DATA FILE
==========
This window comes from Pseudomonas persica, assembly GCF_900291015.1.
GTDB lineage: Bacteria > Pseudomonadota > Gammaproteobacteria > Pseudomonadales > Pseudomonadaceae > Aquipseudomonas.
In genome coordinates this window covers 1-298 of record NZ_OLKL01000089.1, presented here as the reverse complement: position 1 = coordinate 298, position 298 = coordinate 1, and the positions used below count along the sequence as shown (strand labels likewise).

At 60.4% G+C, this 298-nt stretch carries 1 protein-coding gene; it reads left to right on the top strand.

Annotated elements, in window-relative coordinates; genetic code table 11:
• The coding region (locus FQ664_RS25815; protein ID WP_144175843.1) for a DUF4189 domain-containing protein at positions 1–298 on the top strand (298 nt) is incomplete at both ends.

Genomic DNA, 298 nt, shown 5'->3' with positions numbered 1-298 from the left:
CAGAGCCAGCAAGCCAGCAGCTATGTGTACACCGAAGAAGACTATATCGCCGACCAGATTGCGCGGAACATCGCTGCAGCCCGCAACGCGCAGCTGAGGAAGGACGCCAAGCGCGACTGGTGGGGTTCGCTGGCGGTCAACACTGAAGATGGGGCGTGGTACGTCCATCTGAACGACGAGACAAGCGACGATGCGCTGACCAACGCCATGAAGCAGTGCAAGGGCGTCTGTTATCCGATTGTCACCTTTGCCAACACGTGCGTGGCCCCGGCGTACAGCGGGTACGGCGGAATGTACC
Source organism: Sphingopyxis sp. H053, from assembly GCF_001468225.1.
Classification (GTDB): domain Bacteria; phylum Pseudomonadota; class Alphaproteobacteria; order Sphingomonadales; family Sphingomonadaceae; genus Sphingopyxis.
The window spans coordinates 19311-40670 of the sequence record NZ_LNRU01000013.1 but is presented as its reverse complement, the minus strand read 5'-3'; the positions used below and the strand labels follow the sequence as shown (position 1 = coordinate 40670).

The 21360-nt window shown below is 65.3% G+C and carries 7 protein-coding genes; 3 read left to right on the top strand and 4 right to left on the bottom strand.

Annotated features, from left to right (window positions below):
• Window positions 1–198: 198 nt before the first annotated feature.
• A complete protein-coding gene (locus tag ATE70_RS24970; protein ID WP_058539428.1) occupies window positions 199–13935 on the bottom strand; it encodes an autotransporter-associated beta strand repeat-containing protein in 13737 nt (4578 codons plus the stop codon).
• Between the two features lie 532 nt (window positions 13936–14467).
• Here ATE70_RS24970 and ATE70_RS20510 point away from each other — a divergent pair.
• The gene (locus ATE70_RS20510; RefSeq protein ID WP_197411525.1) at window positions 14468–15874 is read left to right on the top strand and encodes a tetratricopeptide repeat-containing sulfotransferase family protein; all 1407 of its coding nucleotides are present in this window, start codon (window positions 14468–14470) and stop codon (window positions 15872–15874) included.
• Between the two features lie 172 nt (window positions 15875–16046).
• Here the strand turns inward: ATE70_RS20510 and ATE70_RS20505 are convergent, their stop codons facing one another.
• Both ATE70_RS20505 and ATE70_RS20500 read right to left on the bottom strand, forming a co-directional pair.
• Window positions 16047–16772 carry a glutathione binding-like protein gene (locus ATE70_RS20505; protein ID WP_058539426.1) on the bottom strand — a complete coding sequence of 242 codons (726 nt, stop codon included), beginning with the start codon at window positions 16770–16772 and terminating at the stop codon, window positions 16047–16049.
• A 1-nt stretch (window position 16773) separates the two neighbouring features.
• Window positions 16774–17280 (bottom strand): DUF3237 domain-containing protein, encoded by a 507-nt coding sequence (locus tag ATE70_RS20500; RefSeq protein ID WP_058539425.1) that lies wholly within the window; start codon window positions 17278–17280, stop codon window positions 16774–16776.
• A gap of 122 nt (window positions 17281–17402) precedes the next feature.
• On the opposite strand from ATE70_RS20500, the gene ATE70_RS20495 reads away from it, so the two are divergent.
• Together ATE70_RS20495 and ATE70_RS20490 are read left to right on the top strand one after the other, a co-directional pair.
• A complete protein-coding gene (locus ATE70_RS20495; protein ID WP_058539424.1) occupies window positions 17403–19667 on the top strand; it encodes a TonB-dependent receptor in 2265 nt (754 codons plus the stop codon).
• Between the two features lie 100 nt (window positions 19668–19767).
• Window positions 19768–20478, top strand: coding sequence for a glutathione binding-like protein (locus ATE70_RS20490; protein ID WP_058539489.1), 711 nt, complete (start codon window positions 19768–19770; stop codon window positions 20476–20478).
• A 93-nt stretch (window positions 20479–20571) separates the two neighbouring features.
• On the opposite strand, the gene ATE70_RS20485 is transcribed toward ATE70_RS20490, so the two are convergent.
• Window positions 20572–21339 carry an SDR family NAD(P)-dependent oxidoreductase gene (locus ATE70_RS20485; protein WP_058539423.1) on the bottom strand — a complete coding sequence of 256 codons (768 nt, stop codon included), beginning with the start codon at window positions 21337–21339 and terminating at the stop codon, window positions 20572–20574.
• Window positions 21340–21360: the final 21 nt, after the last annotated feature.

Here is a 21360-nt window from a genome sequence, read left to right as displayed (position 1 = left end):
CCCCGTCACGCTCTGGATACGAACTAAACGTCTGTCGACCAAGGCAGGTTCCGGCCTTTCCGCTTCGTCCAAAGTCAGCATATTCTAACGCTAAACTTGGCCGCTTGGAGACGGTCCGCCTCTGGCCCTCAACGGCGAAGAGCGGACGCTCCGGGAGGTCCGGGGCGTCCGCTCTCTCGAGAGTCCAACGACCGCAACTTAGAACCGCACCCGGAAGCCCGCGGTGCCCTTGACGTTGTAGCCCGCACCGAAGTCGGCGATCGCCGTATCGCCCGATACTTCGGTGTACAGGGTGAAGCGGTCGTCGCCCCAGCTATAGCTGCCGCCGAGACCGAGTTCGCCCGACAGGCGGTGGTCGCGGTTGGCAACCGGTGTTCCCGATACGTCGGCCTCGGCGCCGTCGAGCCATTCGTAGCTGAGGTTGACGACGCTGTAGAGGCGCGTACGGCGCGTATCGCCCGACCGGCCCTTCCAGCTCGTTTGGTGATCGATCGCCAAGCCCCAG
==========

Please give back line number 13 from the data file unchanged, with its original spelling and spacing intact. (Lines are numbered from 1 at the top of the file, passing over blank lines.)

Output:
Annotated features, from left to right (window positions below):